Dear Ms. Henkle,
Thank you for your interest and submission to work for CrossGen Comics. However, your submission to our company is not the style CrossGen is pursuing at the time.
Good luck with all your future endeavors,
Dear CrossGen Comics,
Thank you kindly for the rejection letter. I am amused and puzzled as I have not officially submitted my work to your company. I do realize my style and writing is not what CrossGen is producing at this time. I have several of your titles and enjoy the work.
I am thanking because your letter to me will give me a novel item to talk about for a very long time.
Roxanne A. Henkle
The above letters are true. The rejection letter was sent to me months after I participated at Orlando’s MegCon Comic book and sci fi convention. I and a friend had a booth in artist’s alley. I created a comic book series under the title Cthulhu Friends. The first title was “Typos” I did what any clever artist would do. I knew much I wanted to invest. I created a comic the size of a Chick Track. This kept my costs down. Print three comics on a page. Single staple. Shared a booth with a fellow comic artist. Create a booth that looked professional. In order to push sales I created a show special, selling mine and my table partner’s comics together. The bundle package was $5.00. All the convention goers had $5.00 and it was certainly easy to make change. I made my booth money, my print investment, travel and a tidy profit left over.
Because I handled the print investment wisely, I was able to hand out several comics to industry giants, one was writer Barbara Kesel. A prolific writer in the comic book world. She and I talked about women in the comic book industry and I handed her one of mine. I am guessing it went into the large grab bag of other hopeful comic artists wanting a job.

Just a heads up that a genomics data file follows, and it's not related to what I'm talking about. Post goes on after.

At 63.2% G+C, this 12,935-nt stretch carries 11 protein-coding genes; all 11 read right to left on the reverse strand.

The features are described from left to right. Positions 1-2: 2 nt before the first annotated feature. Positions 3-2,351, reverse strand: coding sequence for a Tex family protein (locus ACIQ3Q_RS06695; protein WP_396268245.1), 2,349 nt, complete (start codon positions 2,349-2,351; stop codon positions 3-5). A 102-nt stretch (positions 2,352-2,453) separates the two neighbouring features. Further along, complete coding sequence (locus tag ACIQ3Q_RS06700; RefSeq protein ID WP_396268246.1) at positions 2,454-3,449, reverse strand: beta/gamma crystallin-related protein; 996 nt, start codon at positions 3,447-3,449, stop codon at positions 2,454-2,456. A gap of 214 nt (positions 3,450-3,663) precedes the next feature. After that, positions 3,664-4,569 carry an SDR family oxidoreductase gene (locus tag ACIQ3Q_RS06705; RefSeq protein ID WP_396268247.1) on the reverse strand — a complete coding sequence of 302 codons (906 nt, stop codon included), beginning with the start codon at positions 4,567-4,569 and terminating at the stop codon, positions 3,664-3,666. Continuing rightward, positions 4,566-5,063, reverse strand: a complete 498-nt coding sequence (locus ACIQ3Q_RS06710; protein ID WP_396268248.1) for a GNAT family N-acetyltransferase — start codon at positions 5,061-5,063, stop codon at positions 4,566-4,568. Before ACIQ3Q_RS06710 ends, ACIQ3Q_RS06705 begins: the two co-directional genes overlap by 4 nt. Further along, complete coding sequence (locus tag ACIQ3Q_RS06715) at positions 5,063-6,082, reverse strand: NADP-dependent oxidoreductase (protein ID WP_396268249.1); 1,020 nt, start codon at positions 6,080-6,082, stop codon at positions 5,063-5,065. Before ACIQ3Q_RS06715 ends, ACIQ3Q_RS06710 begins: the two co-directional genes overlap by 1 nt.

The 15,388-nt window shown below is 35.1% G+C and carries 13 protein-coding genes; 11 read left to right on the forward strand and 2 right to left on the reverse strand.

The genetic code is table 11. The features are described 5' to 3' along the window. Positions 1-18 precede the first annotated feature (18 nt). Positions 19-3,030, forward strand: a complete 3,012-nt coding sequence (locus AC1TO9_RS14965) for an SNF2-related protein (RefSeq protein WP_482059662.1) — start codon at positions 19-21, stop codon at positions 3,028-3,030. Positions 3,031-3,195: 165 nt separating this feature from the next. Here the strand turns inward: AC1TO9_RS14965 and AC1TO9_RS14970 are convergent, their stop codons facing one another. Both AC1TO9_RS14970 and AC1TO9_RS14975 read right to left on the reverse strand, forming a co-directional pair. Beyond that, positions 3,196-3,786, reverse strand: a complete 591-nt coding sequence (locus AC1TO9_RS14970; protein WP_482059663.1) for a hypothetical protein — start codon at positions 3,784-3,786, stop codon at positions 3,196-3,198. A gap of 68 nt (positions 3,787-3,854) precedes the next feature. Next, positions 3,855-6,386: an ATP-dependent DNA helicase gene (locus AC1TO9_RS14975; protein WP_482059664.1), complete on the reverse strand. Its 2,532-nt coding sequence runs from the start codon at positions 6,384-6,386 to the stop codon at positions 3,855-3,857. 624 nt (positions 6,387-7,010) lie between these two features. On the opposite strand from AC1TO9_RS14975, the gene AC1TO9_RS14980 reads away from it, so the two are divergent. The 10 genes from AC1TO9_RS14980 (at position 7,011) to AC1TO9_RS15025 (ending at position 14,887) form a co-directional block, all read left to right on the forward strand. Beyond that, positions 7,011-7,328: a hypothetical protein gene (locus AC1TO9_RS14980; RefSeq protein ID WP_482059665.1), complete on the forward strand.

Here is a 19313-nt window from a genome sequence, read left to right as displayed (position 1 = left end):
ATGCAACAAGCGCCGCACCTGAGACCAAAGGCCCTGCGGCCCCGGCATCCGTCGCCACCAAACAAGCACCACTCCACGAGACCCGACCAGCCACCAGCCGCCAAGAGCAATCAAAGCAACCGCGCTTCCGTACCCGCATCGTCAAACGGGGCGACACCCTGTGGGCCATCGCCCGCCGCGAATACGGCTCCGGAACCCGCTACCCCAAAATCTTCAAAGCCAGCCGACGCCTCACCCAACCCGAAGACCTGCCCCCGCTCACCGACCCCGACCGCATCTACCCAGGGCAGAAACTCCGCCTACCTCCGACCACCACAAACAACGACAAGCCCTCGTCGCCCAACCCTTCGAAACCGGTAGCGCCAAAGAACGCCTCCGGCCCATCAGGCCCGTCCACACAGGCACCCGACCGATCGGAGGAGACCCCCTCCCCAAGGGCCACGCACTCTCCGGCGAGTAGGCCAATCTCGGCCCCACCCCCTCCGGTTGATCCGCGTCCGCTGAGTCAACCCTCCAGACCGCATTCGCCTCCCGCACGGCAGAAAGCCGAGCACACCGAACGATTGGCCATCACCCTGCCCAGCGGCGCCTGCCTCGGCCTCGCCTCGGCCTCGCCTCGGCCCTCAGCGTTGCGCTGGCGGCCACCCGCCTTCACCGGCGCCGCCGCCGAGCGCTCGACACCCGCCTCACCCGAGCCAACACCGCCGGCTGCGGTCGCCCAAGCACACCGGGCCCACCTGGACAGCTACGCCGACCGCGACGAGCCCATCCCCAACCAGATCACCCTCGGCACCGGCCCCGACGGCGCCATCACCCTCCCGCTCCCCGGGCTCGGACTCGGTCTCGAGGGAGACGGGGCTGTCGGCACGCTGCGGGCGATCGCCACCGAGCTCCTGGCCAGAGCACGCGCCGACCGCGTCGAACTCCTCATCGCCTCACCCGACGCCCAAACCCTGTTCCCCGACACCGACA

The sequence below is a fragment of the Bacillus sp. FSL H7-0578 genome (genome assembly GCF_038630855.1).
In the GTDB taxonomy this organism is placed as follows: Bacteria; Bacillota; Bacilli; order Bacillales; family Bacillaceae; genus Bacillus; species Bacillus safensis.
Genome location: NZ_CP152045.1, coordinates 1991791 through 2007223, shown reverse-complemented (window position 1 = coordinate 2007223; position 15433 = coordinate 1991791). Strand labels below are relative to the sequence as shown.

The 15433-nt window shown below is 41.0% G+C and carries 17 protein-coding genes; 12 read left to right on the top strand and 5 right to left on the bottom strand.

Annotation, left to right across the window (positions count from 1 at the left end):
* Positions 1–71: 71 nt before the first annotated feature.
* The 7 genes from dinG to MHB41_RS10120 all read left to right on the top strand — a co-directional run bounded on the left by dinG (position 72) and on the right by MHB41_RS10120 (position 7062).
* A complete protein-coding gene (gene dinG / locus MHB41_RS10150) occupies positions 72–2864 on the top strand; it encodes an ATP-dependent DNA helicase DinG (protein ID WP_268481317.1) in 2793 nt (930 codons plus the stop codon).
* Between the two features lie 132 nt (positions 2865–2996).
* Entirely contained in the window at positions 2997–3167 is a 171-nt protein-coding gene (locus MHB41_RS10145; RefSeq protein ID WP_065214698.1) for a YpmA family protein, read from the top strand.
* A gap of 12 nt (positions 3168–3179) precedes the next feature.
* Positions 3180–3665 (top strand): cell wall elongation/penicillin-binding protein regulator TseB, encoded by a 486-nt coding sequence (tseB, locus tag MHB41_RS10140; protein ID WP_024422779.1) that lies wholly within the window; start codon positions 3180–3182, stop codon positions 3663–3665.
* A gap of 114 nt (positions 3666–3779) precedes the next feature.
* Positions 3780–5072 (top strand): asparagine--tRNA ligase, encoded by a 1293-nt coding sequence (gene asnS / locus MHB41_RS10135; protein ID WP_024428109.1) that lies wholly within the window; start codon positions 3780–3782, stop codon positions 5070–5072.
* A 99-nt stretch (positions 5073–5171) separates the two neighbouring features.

I was very surprised at the letter when it came into the mail. I was amused and then gave myself something to ponder. Several key items came to mind, one I knew the work of CrossGen and their style. I would certainly have to work hard to rebrand my own style to mimic their style comics. This is knowing and understanding the industry and the companies. Submitting a science fiction story to a romance publication would be a waste of time.
I still use this tale on occasion. What I got out of the rejection letter was positive. I had the courage to go out on a limb to create a story. I created a small band of fans. I made money on my little comic. I enjoyed my time at the convention as I was accepted by other independent artists. I tell an amusing tale about the rejection letter at writer’s conferences. There is most always a panel that helps writer’s deal with the rejection letter. Rejection is hard to take. But I saw the rejection as an opportunity. An ace in my pocket. If I can spin a tale of random rejection I am hoping that would help others face the mountain of rejection letters many writers face. So at some point in the discussion people are asked to recount the best or worst letter they have received. I often win with my story. My telling is a way to offer hope to others.
The outcome of this story is that CrossGen, an excellent company lasted only for a number of years. Then flamed away. The great roster of people, such as George Perez, Mark Waid and Barbara Randall Kesel have had to move on to other creative projects. Fans have been supportive of their move and continue to follow their work, which is prevalent and just as creative today as it was in the CrossGen years. I have taken a cue from their lesson, to keep on evolving, and rebrand myself and the work that I do.